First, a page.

Previous studies at the University of Colorado Cancer Center show that the experimental drug AMPI-109 potently kills triple-negative breast cancer cells. But even the most compelling evidence of cell death in a dish isn’t enough to push a drug into human clinical trials, even for triple-negative breast cancer, which has a high mortality rate and remains largely without targeted treatment options.
Clinical trials are commonly guided by the knowledge of how a drug works – an understanding that can allow researchers to tweak a drug’s effectiveness or explore rational combinations of multiple drugs to maximize antitumor responses. Now a study published in the journal Oncogenesis offers compelling evidence that AMPI-109 works by flipping the switch on an enzyme called PRL-3 that initially puts cancer cells to “sleep” or senescence, and shortly thereafter leads to their death, or apoptosis.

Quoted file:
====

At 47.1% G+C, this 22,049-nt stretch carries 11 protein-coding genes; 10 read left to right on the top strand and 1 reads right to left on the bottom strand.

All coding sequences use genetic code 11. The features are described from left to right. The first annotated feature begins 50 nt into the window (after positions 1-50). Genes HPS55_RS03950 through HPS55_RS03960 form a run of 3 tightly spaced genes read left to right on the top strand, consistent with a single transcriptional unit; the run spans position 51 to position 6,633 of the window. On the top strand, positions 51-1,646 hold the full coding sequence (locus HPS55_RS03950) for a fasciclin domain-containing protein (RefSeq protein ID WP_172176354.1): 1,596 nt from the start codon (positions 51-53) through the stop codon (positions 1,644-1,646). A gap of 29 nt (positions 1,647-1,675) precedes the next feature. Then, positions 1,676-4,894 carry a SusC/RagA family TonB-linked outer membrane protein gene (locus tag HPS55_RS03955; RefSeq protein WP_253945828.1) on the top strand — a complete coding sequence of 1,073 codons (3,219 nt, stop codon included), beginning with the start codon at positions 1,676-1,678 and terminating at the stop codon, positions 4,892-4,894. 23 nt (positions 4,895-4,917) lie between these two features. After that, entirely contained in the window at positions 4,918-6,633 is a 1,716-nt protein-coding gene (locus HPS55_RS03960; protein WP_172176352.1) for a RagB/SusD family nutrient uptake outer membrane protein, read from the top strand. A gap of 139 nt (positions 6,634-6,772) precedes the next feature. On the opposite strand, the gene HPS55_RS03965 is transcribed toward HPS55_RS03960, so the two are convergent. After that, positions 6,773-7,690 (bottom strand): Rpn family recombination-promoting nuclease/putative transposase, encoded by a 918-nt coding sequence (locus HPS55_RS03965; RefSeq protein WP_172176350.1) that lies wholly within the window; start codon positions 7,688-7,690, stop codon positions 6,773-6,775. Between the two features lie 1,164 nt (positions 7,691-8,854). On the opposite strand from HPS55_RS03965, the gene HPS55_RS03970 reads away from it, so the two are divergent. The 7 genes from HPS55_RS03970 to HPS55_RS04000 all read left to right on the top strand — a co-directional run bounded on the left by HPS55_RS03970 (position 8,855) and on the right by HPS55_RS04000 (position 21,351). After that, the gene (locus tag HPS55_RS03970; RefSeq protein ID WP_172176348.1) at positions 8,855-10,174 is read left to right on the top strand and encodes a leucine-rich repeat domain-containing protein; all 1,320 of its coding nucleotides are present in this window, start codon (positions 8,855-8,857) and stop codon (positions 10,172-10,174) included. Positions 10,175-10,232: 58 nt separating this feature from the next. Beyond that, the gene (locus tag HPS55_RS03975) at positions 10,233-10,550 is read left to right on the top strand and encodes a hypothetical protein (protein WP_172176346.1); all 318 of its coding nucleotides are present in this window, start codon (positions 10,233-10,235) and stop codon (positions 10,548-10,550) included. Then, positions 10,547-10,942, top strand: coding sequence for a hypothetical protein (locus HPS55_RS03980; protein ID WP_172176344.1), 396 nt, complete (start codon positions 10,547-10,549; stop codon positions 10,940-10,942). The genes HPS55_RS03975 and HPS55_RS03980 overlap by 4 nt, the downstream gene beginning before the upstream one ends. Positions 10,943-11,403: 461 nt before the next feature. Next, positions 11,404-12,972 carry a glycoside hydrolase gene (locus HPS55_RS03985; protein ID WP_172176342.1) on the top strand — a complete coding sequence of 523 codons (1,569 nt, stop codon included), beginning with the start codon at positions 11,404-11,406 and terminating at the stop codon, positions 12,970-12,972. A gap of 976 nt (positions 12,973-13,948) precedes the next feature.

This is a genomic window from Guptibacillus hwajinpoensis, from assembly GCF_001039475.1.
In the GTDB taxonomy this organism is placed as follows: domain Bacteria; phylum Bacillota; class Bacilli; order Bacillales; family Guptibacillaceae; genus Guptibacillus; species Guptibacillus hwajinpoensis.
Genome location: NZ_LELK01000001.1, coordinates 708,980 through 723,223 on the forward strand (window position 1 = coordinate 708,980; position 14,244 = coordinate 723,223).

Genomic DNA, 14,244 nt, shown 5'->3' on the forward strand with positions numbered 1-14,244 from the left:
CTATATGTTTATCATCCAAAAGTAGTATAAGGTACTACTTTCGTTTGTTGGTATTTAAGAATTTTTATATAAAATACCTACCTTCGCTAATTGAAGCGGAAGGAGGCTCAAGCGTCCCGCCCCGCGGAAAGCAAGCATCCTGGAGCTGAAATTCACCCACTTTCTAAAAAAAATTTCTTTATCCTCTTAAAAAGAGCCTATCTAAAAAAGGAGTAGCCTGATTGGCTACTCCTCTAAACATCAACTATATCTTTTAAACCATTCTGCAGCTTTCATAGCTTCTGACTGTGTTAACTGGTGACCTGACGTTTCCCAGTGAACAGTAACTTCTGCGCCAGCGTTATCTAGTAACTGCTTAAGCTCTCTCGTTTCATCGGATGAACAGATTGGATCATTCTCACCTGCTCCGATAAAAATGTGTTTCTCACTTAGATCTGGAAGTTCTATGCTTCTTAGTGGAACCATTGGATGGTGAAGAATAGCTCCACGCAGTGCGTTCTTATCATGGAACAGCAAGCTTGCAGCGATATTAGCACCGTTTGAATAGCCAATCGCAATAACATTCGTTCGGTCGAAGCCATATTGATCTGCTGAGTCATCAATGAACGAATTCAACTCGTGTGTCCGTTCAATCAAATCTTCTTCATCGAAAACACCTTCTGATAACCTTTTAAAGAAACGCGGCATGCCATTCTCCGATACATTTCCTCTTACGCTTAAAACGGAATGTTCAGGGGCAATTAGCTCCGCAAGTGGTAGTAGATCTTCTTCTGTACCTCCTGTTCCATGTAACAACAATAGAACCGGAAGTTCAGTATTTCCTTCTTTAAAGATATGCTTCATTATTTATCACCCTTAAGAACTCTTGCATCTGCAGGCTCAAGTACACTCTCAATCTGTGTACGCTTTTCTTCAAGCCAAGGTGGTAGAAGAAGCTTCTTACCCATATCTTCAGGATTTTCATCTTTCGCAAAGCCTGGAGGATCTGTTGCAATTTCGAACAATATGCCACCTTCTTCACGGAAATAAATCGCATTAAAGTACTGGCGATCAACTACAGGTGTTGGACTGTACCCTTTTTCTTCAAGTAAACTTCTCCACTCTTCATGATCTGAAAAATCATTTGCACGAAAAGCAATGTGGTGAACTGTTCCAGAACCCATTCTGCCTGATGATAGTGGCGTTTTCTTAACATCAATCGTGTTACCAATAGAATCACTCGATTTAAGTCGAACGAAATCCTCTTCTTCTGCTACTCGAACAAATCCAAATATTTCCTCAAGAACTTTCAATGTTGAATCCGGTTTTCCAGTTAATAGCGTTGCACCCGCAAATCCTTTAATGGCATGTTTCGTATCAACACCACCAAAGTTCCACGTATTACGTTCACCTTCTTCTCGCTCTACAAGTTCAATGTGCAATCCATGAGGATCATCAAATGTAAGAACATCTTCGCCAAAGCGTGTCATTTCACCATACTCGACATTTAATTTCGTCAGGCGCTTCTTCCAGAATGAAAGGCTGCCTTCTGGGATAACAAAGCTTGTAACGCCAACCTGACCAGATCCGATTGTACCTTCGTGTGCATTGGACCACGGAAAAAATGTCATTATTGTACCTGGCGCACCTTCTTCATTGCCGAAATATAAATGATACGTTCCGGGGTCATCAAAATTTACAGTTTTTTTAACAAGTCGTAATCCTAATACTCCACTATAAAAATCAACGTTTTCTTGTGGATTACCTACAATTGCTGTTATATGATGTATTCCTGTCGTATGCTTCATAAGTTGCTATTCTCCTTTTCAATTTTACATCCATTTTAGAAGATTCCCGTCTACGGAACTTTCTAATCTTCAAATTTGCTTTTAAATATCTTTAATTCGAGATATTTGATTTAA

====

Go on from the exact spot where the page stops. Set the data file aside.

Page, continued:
“For decades, we’ve known about a paradoxical signaling pathway called TNF-R1 whose activation can either help a cell survive or lead to cell death. However, the signals that lead to this pathway promoting survival or promoting death have been poorly understood, especially in the context of cancer cells. We have observed that one regulator of this process in triple-negative breast cancer cells may be the activity of PRL-3. With this gene active, cells survive. With PRL-3 inactivated, cells senesce and eventually die,” says Hamid Gari, PhD, who studied the mechanism of PRL-3 while working as a doctoral candidate in the lab of CU Cancer Center investigator James R. Lambert, PhD. Gari is first author and Lambert is senior author of the current study which was performed in collaboration with Scott Lucia, MD in the department of Pathology.